An adventure’s end.
It’s been an incredibly difficult year for Telltale as we worked to set the company on a new course. Unfortunately, we ran out of time trying to get there. We released some of our best content this year and received a tremendous amount of positive feedback, but ultimately, that did not translate to sales. With a heavy heart, we watch our friends leave today to spread our brand of storytelling across the games industry.
Pete Hawley, Telltale CEO and former Zynga executive, issued the above statement Friday afternoon. News of Telltale’s closure comes less than a year after a company-wide restructure that cut 25 percent of staff (90 staffers) two months after Hawley’s appointment as president and CEO.
Regarding current IPs, Jessica Krause, Telltale’s lead writer, unofficially confirmed the cancellation of The Wolf Among Us: Season Two. “I’m so sad we won’t be able to show you all Wolf… I’m sorry we won’t be able to share it with you.” While Job Stauffer, head of creative communications, stated in 2017 that Game of Thrones: Season Two is “on hold,” development rests on contractual obligations with partners. A small team is reported to stay on board to complete the remaining episodes of The Walking Dead: The Final Season, but the fate of other future projects has yet to be confirmed. Previously announced studio endeavours included a partnership with Netflix to offer both a platform for streaming Telltale games, and develop a game based on the company’s original IP, Stranger Things.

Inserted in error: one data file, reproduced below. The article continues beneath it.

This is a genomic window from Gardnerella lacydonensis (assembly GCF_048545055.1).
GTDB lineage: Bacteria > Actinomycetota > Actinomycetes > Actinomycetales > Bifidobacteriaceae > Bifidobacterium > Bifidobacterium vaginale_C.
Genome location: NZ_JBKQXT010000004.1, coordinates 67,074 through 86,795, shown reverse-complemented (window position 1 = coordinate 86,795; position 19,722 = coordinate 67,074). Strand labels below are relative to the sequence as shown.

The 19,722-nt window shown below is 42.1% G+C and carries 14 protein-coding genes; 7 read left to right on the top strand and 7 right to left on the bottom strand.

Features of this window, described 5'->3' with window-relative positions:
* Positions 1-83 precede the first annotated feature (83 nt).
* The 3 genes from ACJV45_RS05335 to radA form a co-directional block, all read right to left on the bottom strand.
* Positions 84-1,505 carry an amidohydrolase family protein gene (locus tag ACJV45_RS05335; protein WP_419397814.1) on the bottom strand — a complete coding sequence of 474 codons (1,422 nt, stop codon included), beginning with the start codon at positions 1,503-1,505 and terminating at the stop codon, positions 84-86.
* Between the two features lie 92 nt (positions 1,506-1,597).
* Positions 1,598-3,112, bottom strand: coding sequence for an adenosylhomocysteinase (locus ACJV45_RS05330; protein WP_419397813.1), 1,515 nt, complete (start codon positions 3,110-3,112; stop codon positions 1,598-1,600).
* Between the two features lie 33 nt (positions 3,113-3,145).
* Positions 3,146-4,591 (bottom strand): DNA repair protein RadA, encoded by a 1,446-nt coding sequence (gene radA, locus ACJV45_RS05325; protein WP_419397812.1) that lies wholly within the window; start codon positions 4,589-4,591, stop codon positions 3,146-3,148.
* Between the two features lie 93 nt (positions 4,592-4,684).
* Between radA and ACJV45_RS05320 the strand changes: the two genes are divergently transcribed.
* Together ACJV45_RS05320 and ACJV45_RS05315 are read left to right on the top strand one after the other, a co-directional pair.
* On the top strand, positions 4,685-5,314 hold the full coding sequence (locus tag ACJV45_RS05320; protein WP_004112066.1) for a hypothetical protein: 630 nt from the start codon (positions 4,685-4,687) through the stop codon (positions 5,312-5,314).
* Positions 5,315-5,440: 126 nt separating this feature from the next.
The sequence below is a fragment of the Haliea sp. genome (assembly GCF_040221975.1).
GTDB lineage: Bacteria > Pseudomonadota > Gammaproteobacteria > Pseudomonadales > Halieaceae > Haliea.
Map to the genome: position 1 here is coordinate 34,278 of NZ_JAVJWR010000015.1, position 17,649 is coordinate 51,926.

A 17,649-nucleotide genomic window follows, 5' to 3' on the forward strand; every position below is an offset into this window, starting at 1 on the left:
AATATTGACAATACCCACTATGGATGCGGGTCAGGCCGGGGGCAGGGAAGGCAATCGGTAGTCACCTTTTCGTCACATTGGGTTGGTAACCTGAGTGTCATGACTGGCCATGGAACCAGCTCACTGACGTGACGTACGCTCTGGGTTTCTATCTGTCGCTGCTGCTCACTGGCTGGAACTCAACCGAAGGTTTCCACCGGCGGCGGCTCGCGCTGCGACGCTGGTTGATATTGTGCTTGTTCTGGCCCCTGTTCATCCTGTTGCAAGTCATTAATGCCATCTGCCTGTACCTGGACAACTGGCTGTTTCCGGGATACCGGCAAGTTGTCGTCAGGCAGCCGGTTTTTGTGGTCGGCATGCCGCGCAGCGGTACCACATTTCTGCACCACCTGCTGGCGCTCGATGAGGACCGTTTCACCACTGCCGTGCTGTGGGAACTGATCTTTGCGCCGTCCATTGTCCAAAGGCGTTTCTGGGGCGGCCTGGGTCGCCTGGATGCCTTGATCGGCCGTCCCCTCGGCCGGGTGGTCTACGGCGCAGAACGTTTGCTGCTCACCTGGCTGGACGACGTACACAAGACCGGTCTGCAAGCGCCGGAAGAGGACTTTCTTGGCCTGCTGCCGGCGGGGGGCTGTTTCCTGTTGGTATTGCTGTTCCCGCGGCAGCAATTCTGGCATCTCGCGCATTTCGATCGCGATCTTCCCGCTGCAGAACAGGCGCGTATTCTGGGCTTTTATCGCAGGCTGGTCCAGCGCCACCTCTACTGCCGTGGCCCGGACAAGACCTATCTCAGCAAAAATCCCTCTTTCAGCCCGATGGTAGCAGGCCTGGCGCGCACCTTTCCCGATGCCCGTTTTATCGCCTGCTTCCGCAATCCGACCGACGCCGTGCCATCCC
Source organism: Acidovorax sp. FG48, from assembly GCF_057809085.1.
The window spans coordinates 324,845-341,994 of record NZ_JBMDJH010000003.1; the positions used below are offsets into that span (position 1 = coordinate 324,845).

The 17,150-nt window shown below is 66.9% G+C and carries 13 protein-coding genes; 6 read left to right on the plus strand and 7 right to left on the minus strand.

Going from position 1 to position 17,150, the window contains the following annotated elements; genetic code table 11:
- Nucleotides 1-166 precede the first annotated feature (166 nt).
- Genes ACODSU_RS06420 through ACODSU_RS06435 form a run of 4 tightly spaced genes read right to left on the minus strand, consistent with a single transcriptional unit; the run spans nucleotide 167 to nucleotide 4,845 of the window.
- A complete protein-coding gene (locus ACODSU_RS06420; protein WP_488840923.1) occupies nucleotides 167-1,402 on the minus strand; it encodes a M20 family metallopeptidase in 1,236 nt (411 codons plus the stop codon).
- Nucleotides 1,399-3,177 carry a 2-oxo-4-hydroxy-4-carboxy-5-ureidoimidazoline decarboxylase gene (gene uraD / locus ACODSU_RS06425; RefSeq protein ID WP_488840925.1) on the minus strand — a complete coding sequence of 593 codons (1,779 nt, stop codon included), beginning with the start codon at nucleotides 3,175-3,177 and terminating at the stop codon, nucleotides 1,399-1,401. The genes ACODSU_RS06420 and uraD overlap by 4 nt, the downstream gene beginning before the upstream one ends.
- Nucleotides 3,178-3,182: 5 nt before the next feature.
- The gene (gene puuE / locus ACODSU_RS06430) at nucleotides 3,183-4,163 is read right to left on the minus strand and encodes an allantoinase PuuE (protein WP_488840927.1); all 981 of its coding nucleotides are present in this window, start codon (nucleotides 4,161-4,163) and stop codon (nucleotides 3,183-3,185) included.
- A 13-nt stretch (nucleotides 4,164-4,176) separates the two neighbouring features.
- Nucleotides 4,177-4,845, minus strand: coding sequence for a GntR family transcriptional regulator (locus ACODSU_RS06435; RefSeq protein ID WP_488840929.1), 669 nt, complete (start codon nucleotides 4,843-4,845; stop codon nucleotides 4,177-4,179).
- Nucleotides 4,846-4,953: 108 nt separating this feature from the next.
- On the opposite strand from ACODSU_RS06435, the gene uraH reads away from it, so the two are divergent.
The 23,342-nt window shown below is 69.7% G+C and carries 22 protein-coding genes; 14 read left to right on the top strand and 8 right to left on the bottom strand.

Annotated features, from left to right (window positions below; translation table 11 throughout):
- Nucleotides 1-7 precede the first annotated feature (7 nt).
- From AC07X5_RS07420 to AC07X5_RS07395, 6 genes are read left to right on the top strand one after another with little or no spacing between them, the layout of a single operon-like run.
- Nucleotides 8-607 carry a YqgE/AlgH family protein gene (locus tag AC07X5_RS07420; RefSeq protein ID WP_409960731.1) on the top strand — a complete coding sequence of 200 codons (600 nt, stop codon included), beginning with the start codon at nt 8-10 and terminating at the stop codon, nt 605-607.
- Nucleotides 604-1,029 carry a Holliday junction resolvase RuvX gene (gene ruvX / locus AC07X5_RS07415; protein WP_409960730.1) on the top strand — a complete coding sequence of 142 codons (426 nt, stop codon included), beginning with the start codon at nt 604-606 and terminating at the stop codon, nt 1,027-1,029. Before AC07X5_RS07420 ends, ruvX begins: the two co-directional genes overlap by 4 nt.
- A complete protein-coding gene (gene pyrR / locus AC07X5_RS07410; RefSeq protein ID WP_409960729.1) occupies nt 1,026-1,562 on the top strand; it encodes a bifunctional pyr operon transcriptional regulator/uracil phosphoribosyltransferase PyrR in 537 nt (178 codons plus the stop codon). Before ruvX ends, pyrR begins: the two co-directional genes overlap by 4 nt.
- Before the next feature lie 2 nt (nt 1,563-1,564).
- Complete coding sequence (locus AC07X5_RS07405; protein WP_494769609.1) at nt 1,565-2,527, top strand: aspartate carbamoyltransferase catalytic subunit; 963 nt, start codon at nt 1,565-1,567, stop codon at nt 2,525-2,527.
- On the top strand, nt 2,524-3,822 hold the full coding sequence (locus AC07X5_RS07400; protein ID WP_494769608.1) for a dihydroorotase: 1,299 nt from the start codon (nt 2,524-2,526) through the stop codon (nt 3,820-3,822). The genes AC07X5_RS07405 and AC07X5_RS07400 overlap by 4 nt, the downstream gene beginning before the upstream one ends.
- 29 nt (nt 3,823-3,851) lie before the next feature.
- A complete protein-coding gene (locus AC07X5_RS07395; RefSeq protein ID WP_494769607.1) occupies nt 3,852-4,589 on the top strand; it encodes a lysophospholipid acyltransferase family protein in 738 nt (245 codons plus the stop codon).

Kevin Bruner, co-founder and former CEO, weighed in on the closing on his personal blog, stating his pride in “[building] a significant new brand, [helping to] define a new genre, and [thriving] for more than a decade.”
Image Source: Telltale Games